Louisiana Legislature

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Commissioner of Administration Jay Dardenne is warning that lawmakers will not be able to cut their way to a balanced budget for next fiscal year. He testified in front of the House Appropriations Committee today and reiterated the governor’s call to wrap up the regular session in early May, so that a special session that addresses revenue can be called to tackle the fiscal cliff. Dardenne has a challenge for lawmakers who disagree.


Revenue issues can only be brought up in a special session this year.


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If the legislature decides to cut its way through the billion dollar budget gap, private health care providers warn the consequences would be dire. If the Department of Health sustains the kinds of cuts being discussed, public-private facilities would be on the chopping block. Our Lady of the Lake President Scott Wester says those cuts would mean the end of their partnership with the state, LSU, and LDH.


Wester says, "A zero budget for the public-private partnership, specifically in Baton Rouge, really causes a termination in our agreement."


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House and Senate committees are meeting today to discuss legislation that if adopted would trigger a constitutional convention. Much of the interest is due to the state’s current budgetary law that restricts cuts to only higher ed and health care when faced with a budget deficit. Senator Troy Carter, who has proposed his own bill to tackle the issue, says it’s time to bring our government into 2018.


Carter says, "In order for us to enjoy reform, we have to go back and look back at our practices and bring them in line with the 21st century."


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Governor John Bel Edwards released his legislative agenda aimed at improving the well-being of children and seniors. One of the bills included is West Monroe Representative Frank Hoffman’s proposal to reduce the requirements necessary for public school teachers to obtain tenure. Hoffman says the current requirements are unfair to educators.


Hoffman says that the bill still won't make obtaining tenure a "piece of cake." He says that if obtaining tenure is an option, it needs to be "fair to the teachers."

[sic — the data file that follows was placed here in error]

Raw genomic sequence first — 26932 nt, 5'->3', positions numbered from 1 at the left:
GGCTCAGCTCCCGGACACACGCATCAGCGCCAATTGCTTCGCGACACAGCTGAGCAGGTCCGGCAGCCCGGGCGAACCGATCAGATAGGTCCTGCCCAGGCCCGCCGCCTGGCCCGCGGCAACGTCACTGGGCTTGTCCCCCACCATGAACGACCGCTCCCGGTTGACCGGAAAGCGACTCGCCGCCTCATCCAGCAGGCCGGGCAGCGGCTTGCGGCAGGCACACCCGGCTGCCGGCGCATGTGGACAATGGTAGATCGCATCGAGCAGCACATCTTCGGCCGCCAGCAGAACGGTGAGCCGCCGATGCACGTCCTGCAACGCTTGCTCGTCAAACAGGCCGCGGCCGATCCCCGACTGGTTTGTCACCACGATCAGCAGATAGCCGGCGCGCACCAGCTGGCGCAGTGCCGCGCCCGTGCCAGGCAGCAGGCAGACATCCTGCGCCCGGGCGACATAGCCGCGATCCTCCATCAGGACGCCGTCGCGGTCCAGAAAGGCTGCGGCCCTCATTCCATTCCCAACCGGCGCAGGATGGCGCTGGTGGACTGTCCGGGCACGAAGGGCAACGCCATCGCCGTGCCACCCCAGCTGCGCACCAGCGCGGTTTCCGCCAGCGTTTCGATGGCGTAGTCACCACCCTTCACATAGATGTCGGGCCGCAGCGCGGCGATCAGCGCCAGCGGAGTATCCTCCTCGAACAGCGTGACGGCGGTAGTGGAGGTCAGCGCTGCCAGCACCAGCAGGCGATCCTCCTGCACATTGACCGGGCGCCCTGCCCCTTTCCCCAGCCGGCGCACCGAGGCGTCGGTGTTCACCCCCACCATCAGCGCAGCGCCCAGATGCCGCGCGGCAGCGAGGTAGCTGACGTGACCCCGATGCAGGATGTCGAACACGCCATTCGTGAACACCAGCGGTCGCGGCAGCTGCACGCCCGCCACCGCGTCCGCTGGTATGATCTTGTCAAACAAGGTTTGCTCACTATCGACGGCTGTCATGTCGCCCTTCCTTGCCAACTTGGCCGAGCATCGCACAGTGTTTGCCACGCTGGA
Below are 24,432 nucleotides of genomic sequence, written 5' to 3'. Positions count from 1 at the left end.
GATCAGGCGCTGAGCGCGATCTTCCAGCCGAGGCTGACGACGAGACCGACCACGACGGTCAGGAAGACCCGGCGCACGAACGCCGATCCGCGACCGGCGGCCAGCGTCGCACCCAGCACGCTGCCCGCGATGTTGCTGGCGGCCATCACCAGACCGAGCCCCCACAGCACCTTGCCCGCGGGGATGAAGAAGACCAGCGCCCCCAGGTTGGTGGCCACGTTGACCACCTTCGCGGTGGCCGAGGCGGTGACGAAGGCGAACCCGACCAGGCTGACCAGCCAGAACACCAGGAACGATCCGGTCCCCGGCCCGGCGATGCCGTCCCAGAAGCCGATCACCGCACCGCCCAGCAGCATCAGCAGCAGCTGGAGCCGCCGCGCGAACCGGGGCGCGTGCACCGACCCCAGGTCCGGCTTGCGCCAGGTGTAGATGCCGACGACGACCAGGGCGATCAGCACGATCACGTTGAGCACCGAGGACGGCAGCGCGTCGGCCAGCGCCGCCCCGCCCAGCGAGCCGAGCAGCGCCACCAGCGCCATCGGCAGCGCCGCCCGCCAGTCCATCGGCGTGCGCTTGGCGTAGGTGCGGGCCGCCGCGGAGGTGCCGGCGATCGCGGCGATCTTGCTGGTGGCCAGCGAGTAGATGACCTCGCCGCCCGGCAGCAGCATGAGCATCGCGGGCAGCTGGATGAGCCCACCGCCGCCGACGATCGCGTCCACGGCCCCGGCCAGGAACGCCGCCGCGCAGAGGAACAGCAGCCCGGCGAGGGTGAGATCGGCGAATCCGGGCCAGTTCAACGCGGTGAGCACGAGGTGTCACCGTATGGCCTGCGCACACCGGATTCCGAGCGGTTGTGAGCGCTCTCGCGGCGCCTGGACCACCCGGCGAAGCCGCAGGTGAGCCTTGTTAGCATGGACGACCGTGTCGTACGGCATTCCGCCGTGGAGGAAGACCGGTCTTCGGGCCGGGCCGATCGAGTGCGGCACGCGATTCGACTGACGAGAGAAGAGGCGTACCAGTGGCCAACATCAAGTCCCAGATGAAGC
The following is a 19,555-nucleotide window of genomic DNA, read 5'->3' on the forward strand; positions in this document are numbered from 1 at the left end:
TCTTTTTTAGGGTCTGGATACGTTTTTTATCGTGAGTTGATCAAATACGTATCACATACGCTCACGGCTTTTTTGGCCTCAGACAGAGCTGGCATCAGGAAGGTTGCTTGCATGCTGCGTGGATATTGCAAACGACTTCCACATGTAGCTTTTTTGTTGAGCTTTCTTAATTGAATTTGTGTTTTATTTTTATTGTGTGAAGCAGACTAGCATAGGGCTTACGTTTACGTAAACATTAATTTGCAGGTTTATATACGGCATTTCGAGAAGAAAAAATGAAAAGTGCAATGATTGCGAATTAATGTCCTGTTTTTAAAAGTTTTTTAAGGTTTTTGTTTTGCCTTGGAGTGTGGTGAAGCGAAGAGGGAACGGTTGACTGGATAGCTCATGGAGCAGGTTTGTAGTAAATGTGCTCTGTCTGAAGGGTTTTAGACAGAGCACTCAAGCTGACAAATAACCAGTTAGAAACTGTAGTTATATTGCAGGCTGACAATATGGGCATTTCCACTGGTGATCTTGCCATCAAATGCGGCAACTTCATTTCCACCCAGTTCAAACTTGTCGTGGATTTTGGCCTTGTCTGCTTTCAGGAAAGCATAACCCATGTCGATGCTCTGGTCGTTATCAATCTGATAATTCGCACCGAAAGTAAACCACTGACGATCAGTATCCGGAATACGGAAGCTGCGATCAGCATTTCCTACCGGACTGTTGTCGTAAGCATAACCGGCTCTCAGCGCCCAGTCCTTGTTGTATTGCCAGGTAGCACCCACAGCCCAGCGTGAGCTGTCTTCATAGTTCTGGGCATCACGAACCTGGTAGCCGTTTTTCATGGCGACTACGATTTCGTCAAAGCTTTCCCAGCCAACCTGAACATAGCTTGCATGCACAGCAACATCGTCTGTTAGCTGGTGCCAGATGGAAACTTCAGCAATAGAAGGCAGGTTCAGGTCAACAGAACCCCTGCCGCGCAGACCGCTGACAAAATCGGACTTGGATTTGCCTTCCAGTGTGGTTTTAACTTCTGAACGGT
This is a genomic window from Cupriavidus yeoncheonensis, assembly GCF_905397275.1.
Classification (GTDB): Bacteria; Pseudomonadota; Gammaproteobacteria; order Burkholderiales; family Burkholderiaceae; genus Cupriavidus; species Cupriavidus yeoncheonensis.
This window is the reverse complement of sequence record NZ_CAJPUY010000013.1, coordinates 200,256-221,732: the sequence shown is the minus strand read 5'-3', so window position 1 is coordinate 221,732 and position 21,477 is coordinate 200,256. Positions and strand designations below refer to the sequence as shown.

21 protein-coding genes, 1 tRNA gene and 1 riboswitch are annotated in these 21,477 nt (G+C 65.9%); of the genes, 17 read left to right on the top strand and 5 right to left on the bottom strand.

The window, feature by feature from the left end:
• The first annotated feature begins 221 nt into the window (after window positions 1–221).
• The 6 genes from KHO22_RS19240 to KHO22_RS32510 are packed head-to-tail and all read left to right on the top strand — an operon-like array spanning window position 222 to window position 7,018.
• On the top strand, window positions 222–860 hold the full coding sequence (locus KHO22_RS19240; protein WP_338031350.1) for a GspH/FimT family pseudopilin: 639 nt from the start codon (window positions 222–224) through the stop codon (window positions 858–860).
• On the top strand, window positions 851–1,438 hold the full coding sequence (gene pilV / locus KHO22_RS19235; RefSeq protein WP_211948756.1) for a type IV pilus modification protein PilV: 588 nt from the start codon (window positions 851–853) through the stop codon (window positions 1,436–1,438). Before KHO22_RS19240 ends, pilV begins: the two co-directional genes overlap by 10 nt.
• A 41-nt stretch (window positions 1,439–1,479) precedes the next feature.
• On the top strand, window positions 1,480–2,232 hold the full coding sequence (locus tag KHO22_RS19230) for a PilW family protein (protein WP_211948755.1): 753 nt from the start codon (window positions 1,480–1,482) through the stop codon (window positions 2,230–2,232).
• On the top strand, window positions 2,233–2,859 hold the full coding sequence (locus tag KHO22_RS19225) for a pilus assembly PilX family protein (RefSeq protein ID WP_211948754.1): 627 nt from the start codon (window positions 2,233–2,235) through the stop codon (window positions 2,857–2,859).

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The regular session begins today less than a week after the special session crashed and burned. Fiscal cliff negotiations will be put on hold while a slew of other issues take center stage. There are several gun control bills filed. But Council for a Better Louisiana President Barry Erwin doesn’t see any of the measures to restrict who can purchase an assault rifle passing.


Erwin says that despite the school shooting in Florida, it's "really hard to see legislation to limit guns" in Louisiana. He says that Louisiana is a "huge Second Amendment state." 


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Now that the special session concluded without a solution to fill a one-billion-dollar budget shortfall in July, TOPS funding could be cut by 80-percent. There are nearly 48-thousand TOPS students. Higher Education Commissioner Joe Rallo says many parents can’t afford to send their kids to college without some financial help. Those college prospects are looking elsewhere to get their education.


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The Manship School at LSU has created a game that lets taxpayers put forward their own plan on how to address the billion dollar fiscal cliff. “Solve The Budget” presents players with a list of budget items that can be cut or funded, and tax proposals that can be adopted to rejected to close the budget gap. Manship Dean Jerry Cepos is encouraging everyone to hop online and give it a try.


Cepos says, "There's no better way to get the gut feel of what thousands of people would suggest that their legislators do."


For over a year now, the Sales Tax Streamlining and Modernization commission has been attempting to simplify the way Louisiana collects sales taxes. 


A major company has decided to place a moratorium on new movie and film productions in Louisiana, following legislative changes to the state's film tax credit program.

Lieutenant Governor Jay Dardenne says it's an early sign of companies displeasure in the new law that lowered the tax credit to $180 million.  "It's distressing to see that reaction.  I hope we can alleviate some concerns down the road that we're trying to fix that," said Dardenne.

Tax Filing Extension Penalty Takes Effect July 1

Jun 19, 2015

A bill that creates a fee for filing an extension for state taxes cleared the legislative session.

State Senator Mike Walsworth discussed the item this week in meeting with constituents at the West Monroe Convention Center.  He indicated that in light of the current budget crisis, the bill would create revenue.  

"We needed money for higher education, health care, and that is just another way of getting money into the state budget," said Walsworth.